5. Figure out your purpose early. What is your goal? What do you want to do with your blog? Make money? Write for fun? Make friends? Be part of a community? By answering some of those questions first, you will save yourself some time. Figure out what the goal is, and then you will know where to start.
6. Prepare yourself for Criticism. For the most part, I haven’t had anything too ugly said to me by strangers. There was one nasty comment that made me want to throw up one day that I promptly flagged as spam, (although I believe it was something more sinister), but what I wasn’t prepared for were the comments from friends and family. You know, real-life people. Opening yourself up takes courage. Even people who think they know you might hear and read things that changes their opinion of you. Be prepared to defend yourself, or develop a thick skin and let the criticism not affect you too deeply. People may not EVER get your point. I almost stopped writing because of an experience I had, but now I’m so glad I went through it, because I learned a lot about myself and why I write.
7. Protect yourself and Your Kids. One reason why I switched (again) was because I suddenly realized not everyone visiting my blog was a friend. Some people were downright creepy based on the search terms I saw come up. I had people clicking on pictures of my kids. Multiple times. I had one photo stolen from me. In making my blog more public, I decided over time, that it just wasn’t for me to have strangers clicking on my kids photos over and over. Deciding how comfortable you are with sharing your kids’ information is a step you should definitely consider before blogging publicly. Pay attention to what brings people to your blog. I now have a private blog for family only to share pictures of my kiddos.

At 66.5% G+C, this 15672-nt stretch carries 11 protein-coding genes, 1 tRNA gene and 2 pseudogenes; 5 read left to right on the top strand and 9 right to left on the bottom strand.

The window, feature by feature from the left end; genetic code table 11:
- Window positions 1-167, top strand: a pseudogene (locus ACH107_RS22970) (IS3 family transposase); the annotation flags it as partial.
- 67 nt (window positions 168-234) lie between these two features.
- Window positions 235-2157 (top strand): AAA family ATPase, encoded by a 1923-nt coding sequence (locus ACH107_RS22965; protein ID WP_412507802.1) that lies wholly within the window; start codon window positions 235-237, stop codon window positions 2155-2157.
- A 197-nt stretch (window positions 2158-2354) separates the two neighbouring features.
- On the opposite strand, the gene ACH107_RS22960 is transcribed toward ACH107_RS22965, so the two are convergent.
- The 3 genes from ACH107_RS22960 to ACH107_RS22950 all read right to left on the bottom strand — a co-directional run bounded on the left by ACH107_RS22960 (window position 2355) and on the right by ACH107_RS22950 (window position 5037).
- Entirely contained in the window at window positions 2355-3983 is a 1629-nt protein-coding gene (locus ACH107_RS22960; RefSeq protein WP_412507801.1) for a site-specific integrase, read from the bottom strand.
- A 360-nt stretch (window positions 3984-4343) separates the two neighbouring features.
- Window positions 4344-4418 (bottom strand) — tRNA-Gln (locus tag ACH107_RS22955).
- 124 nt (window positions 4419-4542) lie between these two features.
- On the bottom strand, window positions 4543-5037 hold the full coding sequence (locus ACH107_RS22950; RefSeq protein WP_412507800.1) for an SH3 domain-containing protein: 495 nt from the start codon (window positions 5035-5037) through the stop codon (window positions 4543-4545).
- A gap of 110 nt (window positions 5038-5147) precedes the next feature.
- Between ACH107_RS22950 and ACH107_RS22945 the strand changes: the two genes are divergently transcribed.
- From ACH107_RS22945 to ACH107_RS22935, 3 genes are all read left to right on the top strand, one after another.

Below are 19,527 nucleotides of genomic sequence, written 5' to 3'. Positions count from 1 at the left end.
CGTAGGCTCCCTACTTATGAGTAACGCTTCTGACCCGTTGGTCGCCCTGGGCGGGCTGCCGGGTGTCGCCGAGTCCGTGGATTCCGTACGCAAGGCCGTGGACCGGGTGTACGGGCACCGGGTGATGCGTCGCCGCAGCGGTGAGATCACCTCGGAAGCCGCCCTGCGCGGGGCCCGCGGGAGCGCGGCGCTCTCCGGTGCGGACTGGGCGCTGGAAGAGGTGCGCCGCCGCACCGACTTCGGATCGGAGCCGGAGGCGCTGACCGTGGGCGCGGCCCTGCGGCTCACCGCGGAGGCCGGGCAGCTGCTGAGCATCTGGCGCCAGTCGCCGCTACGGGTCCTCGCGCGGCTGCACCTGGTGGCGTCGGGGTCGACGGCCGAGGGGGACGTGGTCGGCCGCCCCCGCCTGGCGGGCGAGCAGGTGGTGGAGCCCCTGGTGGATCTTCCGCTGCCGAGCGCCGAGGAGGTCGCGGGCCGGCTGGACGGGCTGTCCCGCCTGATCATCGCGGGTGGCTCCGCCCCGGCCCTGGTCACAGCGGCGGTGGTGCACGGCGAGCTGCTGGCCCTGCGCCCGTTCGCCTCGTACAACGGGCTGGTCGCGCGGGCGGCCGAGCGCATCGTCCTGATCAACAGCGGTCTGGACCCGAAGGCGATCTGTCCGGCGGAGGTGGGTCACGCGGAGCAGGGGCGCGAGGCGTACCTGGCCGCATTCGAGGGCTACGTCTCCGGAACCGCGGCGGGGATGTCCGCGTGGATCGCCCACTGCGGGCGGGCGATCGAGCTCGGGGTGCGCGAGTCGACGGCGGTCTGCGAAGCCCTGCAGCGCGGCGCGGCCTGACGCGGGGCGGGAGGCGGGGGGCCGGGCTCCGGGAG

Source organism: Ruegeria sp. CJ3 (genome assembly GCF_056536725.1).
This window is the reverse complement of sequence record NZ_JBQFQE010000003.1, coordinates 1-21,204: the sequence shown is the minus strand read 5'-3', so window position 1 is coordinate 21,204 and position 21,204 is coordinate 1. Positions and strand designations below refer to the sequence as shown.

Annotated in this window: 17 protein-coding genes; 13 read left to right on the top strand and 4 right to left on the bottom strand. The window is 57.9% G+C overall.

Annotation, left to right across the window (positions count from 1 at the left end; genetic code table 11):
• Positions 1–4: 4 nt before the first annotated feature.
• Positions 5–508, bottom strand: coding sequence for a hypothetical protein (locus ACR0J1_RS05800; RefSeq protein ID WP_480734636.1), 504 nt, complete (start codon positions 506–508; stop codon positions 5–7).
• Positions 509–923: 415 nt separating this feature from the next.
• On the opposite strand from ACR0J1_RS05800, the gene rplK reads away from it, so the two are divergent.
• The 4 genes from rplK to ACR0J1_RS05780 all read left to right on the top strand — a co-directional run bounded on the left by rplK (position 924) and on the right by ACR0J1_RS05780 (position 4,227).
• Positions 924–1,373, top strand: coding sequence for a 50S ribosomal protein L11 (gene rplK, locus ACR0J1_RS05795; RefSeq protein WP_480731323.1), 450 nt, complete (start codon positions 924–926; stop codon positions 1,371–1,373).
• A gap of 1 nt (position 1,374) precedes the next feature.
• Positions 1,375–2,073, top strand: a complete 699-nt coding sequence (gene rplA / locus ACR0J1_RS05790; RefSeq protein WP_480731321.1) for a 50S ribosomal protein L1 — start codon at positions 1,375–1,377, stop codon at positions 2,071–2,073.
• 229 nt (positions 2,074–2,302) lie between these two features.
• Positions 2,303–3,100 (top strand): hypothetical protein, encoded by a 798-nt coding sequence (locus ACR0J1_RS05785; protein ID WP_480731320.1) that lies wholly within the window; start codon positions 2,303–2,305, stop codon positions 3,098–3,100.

8. Measure Your Success in a way that is appropriate for you. Don’t compare yourself to others. Maybe that blogger that has 400K views a day and makes money blogging spends 80 hours a week running her blog. If you want to do that, then great! That takes a lot of commitment. But, if you aren’t willing to do that kind of work, then maybe you shouldn’t use that blogger as an example. Find a way to measure your own success that fits you.
9. Ask Other Bloggers for Help. I have realized that asking another blogger what they are doing or how they are doing it is such a good resource. They are usually ALWAYS willing to share their tips.
10. Find your voice and keep it. Last, the thing that will make people come back is because they love your writing voice. Find it, and don’t lose it. Stay true to who you are.
I’m no expert, and I don’t have a million followers, but it doesn’t matter. Because, I’m happy in my blogging skin, no matter what happens.